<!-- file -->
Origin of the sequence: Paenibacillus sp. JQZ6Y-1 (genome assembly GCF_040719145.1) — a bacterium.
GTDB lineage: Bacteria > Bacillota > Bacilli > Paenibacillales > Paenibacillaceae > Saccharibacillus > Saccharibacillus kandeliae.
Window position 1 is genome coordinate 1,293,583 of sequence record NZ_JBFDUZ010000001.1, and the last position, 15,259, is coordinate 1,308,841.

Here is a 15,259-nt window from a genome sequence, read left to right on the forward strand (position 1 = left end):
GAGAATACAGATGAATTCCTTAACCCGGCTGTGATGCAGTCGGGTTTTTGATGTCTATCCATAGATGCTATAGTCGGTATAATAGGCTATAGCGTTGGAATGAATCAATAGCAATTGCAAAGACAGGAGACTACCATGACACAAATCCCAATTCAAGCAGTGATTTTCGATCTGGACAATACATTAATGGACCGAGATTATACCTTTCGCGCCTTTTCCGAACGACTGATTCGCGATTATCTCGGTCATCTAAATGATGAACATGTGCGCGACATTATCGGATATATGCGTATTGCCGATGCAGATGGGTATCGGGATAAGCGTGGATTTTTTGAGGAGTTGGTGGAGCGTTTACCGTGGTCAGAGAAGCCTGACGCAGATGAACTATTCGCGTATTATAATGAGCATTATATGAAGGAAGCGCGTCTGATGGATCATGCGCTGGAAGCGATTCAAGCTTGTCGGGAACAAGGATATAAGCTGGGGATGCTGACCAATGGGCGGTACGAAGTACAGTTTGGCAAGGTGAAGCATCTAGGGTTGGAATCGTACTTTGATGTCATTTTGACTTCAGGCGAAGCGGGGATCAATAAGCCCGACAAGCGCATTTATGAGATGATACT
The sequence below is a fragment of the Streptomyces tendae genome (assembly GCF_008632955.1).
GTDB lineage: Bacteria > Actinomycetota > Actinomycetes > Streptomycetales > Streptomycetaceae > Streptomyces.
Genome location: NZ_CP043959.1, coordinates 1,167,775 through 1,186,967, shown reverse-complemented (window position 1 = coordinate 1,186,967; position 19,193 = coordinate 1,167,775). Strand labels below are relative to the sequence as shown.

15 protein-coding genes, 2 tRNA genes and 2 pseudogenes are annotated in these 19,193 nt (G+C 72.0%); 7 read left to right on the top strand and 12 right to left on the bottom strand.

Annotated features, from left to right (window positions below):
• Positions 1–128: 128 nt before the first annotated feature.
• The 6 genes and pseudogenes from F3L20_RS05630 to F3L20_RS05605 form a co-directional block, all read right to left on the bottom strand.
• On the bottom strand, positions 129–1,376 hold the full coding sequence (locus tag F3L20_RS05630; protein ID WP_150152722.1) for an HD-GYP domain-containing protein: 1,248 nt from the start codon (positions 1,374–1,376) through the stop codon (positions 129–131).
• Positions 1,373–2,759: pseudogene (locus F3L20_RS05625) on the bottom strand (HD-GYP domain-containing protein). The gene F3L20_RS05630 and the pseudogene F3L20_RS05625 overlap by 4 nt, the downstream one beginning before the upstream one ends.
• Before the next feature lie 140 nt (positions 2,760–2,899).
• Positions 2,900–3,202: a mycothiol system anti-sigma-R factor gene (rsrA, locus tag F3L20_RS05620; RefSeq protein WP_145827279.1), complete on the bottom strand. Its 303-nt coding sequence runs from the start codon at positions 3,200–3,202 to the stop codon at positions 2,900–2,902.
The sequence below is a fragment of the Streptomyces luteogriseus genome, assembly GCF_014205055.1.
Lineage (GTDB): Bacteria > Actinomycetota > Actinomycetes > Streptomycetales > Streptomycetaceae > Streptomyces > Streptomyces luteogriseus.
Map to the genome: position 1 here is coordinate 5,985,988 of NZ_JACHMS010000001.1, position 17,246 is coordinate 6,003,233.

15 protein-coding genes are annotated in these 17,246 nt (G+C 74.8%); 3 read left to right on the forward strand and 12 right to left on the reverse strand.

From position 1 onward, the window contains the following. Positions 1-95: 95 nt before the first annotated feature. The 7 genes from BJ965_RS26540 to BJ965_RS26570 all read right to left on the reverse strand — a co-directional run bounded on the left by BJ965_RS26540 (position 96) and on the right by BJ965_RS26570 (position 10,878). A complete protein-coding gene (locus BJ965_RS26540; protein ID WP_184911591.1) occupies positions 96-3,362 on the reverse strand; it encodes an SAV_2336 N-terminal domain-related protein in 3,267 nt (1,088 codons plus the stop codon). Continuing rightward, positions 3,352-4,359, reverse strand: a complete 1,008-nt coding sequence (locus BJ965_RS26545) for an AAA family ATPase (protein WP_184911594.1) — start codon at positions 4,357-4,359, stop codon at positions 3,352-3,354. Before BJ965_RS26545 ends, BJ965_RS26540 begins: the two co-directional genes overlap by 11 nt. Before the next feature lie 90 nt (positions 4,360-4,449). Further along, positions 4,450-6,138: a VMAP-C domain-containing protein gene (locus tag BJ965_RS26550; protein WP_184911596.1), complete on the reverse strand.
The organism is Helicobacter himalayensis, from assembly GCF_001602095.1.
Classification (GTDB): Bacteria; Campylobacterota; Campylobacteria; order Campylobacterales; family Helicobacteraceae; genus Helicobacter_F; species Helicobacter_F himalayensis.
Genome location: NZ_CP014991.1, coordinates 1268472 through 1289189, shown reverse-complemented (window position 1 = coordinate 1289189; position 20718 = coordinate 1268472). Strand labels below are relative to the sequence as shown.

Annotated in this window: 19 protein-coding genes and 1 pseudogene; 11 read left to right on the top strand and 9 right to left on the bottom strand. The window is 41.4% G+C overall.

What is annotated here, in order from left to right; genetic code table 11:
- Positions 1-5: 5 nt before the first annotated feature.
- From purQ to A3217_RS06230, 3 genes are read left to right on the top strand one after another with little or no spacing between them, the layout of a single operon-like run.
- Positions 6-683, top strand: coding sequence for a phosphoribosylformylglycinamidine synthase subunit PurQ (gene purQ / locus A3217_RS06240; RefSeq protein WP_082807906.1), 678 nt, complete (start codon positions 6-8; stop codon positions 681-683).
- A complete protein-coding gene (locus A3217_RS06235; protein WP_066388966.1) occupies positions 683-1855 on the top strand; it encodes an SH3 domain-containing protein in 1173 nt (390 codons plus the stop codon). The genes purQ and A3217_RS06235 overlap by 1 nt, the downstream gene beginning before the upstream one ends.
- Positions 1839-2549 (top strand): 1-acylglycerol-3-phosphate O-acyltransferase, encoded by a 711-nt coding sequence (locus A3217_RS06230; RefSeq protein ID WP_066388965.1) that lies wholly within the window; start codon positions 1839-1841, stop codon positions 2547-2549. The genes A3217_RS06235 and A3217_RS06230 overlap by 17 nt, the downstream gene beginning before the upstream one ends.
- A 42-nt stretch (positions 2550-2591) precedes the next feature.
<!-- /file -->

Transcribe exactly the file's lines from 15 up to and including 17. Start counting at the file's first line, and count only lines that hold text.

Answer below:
• Before the next feature lie 140 nt (positions 2,760–2,899).
• Positions 2,900–3,202: a mycothiol system anti-sigma-R factor gene (rsrA, locus tag F3L20_RS05620; RefSeq protein WP_145827279.1), complete on the bottom strand. Its 303-nt coding sequence runs from the start codon at positions 3,200–3,202 to the stop codon at positions 2,900–2,902.
The sequence below is a fragment of the Streptomyces luteogriseus genome, assembly GCF_014205055.1.